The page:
This The Twilight Zone review contains spoilers.
The Twilight Zone Season 2 Episode 9
Time loops are awesome. Time loops are usually your favorite episode of any given sci-fi show, or, in the case of Russian Doll, the premise of a great sci-fi show. That said, because of the circular nature of time loops, it’s hard to do something new with time loops. In the penultimate episode of season 2 of the new Twilight Zone, writer Alex Rubens tries—and mostly succeeds—in giving a new edge to a time loop story. In “Try, Try” the Zone presents a spin on the usual time loop premise: What if a bad person was caught in a time loop?
The writing of “Try, Try” is fairly tight and interesting, but you can’t really talk about why this episode works without talking about its two stars, Kylie Bunbury and Topher Grace. The emotional rollercoaster these two actors take us on is why this episode works. The museum setting is good, but you could easily imagine this piece working in a black box theater production without a single prop or set piece. The episode has the quality of theatrical drama, that, like so many of the new Twilight Zones, doesn’t really care if you don’t “get it.” This episode isn’t trying to hold your hand or make you feel good. It’s just interested in the presenting this drama in the most honest way possible.
First off, the fake-out. “Try, Try” initially give you the warm feeling of the more tender moments in Russian Doll: What if there was a low-key rom-com centered on the idea that one guy was caught in a time loop, totally in love with a woman, and trying to be honest with her about the fact he was caught in a time loop? In Groundhog Day, we saw this happen to Bill Murray, and throughout the movie, he went from being a terrible person to a good person who learned to cherish the impermanence of life. “Try, Try” is that, but not from the POV of the Bill Murray character, and in this version, the male asshole doesn’t change or get better, he gets, much, much worse.
When lonely academic Claudia (Bunbury) meets the charming and confident bookworm Marc (Grace) the chemistry will remind you of all your favorite onscreen couples. Claudia, dictating into her the voice memos on her phone even says, “Just met my future husband,” after Marc saves her from getting hit by the bus. Marc is self-aware, interesting and interested. He seems to good to be true, and that’s because, of course, he is. Quickly, as we realize that Marc has relived this day several times and Claudia hasn’t, the episode uses the notion of a time loop to talk about the nature of privacy. Of course, when we get close to someone, we like to tell those people we love our most intimate details. But, even if you had a good feeling about something on the first date, you don’t want to rush things. Claudia’s “future husband” joke is for herself, and very quickly, it turns out to be the biggest jinx of all time. Marc isn’t boyfriend, husband, or long term partner material for anyone, because he’s utterly psychotic. Topher Grace does here what he did so well in the 2010 version of Predators; play the nice guy up until you realize that the nice guy is the worst possible person in the room. According to Marc, he’s lost the ability to really believe that Claudia is “alive” because he’s seen her die before, and he knows everything will just reset. Again, imagine some of the jokey cynicism in Russian Doll, and just channel that into a murderous mansplaining dude intent on getting someone to love him — or else.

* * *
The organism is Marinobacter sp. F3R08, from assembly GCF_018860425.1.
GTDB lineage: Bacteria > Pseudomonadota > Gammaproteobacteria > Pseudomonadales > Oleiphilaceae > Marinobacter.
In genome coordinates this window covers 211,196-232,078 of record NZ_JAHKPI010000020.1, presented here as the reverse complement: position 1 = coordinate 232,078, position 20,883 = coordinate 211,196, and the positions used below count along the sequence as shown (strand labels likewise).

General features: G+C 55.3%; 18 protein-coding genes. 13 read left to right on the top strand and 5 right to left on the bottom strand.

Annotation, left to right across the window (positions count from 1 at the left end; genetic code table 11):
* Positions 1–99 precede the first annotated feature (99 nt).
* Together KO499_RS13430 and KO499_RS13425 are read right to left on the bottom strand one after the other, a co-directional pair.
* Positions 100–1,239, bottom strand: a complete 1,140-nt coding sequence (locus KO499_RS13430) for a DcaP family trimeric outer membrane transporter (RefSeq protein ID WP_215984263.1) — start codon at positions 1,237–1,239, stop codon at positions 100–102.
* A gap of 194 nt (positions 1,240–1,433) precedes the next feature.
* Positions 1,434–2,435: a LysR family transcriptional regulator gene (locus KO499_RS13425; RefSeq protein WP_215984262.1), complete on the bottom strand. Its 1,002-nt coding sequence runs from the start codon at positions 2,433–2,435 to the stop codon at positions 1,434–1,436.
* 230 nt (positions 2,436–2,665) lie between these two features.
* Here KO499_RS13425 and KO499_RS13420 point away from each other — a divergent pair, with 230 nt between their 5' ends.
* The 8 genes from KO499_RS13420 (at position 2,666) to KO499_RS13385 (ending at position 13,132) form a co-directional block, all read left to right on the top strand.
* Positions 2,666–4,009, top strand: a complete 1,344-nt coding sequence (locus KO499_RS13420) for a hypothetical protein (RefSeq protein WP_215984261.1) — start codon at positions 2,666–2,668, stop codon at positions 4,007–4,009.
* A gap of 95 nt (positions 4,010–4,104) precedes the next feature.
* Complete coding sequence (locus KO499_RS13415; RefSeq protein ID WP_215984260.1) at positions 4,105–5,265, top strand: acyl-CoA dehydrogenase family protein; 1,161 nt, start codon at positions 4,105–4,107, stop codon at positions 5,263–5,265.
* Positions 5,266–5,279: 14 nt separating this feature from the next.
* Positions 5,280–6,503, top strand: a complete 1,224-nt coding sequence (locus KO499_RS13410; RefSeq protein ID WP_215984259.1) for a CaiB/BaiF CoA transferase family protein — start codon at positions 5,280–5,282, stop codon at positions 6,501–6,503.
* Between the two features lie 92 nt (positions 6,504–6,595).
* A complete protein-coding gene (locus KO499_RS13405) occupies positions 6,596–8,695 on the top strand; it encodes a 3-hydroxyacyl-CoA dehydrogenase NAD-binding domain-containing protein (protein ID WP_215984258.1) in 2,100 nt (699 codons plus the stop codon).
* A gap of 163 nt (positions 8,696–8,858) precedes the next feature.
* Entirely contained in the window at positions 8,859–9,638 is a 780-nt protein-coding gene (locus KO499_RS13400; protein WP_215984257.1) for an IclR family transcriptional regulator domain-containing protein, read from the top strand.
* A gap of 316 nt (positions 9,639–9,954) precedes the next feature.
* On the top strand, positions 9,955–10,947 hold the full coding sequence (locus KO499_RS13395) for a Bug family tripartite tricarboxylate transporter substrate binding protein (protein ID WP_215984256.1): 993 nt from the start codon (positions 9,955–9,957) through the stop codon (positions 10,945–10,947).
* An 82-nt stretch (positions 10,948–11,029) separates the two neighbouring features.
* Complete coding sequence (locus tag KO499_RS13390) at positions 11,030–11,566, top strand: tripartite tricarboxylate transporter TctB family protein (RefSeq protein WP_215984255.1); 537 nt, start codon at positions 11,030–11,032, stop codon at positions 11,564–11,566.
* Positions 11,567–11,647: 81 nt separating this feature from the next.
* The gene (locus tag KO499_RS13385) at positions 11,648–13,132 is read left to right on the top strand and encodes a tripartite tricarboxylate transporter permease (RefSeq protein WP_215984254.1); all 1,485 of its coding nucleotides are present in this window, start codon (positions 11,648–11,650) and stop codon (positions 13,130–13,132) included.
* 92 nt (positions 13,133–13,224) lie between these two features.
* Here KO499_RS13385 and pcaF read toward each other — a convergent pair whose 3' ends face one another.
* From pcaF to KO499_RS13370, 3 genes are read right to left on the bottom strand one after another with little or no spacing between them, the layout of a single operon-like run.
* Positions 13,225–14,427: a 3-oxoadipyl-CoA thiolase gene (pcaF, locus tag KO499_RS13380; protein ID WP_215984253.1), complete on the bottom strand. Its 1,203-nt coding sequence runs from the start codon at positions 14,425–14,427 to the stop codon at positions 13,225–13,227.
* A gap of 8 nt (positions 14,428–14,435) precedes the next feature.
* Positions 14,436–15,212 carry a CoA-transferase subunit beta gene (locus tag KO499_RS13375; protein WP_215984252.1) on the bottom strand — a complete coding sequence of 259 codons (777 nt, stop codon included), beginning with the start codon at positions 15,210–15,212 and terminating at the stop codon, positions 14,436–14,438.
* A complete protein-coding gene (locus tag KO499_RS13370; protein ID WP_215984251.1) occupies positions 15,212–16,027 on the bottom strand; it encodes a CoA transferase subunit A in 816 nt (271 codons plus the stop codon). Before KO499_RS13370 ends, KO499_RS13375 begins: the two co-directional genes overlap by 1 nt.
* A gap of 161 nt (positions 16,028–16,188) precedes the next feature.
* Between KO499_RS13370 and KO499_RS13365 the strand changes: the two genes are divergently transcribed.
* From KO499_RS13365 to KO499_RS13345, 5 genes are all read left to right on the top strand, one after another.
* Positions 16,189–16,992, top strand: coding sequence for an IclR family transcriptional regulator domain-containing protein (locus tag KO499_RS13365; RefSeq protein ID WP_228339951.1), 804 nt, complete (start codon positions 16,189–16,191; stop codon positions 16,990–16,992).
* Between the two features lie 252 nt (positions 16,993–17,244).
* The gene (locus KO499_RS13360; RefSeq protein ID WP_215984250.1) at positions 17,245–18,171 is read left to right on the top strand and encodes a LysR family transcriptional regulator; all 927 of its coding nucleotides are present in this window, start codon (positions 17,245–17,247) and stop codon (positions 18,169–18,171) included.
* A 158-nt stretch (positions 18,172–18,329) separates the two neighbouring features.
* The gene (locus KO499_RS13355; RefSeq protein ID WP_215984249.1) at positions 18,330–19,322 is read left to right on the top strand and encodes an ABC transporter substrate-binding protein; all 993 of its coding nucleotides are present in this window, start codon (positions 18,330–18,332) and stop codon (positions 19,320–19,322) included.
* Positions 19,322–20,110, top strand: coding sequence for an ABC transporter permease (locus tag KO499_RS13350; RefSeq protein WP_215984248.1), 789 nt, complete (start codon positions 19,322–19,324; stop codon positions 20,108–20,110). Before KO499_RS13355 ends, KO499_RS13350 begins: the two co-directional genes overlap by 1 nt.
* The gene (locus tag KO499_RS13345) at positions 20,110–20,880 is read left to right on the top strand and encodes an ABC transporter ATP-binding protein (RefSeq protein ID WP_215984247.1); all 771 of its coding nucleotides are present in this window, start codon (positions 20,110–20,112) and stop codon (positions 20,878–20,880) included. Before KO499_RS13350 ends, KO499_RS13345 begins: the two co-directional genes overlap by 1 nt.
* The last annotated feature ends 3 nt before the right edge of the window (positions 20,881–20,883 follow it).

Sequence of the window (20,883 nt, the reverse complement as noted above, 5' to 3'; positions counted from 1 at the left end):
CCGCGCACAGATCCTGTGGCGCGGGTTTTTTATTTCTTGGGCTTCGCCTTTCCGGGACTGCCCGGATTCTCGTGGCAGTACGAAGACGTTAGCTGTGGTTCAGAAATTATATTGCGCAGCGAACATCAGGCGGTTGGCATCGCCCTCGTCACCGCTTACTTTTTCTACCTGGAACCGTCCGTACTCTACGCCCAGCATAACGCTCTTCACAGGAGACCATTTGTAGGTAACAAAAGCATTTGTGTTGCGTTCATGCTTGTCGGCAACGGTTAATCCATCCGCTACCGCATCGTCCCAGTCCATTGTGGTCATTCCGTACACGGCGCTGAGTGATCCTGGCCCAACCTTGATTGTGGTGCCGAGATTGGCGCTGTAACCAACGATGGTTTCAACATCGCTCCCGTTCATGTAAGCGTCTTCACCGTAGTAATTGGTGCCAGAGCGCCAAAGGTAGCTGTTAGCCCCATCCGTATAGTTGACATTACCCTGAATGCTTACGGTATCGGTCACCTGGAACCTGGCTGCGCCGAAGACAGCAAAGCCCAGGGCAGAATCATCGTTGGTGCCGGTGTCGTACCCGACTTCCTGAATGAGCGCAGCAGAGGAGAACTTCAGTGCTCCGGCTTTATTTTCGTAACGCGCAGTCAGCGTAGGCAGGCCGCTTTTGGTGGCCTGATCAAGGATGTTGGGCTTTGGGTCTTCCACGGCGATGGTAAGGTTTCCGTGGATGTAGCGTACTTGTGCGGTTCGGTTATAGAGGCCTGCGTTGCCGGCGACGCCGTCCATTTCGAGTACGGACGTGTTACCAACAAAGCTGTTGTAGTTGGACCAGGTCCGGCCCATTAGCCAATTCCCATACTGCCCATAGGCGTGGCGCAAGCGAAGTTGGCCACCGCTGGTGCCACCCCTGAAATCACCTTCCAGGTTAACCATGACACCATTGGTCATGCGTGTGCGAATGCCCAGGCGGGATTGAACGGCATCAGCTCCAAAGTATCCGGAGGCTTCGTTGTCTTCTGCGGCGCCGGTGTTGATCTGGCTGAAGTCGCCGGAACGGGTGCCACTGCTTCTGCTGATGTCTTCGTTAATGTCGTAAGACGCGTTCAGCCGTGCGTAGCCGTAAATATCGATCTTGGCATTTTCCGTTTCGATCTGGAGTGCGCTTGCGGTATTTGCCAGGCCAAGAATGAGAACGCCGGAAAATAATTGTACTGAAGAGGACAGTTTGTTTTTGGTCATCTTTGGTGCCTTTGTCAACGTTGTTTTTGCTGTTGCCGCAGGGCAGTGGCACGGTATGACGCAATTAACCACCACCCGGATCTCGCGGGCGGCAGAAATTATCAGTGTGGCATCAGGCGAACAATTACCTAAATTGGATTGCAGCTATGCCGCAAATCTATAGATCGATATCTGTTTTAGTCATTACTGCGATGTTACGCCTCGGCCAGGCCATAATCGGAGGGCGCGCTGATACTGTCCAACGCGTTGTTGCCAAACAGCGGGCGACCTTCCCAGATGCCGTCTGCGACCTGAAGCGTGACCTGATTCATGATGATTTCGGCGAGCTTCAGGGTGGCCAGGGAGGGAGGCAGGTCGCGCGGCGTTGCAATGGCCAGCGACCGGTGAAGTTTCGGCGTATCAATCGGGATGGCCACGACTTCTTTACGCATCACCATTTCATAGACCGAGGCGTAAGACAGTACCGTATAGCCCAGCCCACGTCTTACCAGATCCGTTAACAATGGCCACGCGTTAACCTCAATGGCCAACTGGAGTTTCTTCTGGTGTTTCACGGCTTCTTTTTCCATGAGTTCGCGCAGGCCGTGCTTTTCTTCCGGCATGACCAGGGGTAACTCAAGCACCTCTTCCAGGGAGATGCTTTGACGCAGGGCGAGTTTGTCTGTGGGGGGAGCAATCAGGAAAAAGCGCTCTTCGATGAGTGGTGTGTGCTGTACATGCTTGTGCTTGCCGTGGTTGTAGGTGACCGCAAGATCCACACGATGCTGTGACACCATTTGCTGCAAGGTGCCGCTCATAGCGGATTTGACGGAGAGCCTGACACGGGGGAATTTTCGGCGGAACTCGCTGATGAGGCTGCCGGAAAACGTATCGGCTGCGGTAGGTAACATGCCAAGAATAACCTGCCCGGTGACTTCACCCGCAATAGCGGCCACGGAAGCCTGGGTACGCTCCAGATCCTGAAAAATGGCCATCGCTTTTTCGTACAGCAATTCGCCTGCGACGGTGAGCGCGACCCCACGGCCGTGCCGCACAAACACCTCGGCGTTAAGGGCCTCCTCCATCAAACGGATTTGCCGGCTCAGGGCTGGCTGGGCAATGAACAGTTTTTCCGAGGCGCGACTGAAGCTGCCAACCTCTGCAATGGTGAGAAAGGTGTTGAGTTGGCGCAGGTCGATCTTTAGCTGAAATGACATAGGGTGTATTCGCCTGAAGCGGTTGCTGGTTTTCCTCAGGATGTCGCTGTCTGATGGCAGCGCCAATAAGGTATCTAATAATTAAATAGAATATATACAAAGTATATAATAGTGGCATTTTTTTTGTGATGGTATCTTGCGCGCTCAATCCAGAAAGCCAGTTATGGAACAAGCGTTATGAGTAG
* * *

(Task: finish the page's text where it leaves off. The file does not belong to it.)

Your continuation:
But, Claudia isn’t a victim. She’s smart, and has one advantage over Marc: She’s not self-absorbed. When Marc decides that he’s going to try and kill Claudia — basically just for the hell of it — she fights back, catching Marc off guard, but not herself. This twist implies that perhaps Claudia has, also, been stuck in a time loop, and that she was simply biding her time to fight back against Marc. But, that twist gets a little dicey, because Claudia says she took Marc out “on the first try.” We know that Marc has encountered numerous Claudias before this, because we’ve seen the flashbacks, but Claudia retains no memory of those experiences. Or does she?
Earlier in the episode, Claudia leaves her cellphone in an ancient canone in the museum where the entire drama plays out. Presumably, the cellphone records everything. Did this recording carry-over form previous time loops? Marc seems to be able to program his watch with various alarms, reminding him when things occur throughout the day. Does he do that every morning, or do these pieces of information carry-over? The story doesn’t make this explicit, which is either what’s cool about it, or what leaves you longing for a little bit more. On the one hand, Claudia defeats Marc on her own terms, without also gaining the sci-fi superpower of being stuck in a time loop. On the other hand, it seems like she may have helped herself, Philip K. Dick or Star Trek style, but sending information into the next loop. Jordan Peele’s closing narration tells us that she will go forward into a series of tomorrows, but that Marc will not. And yet, we see one Claudia back in a similar loop. Is she aware of what has happened? When it comes to clarity on the rules of the time loop, this episode avoid the Russian Doll approach of actually showing you the parallel dimensions. It favors analogy over explanation, which is actually what makes it so smart, and literally, pack a punch.
But, if you’re looking for some literalism, the episode might make your brain a little frustrated. That’s okay. If you didn’t like the ending the first time, go back and watch the last five minutes again. Trust me.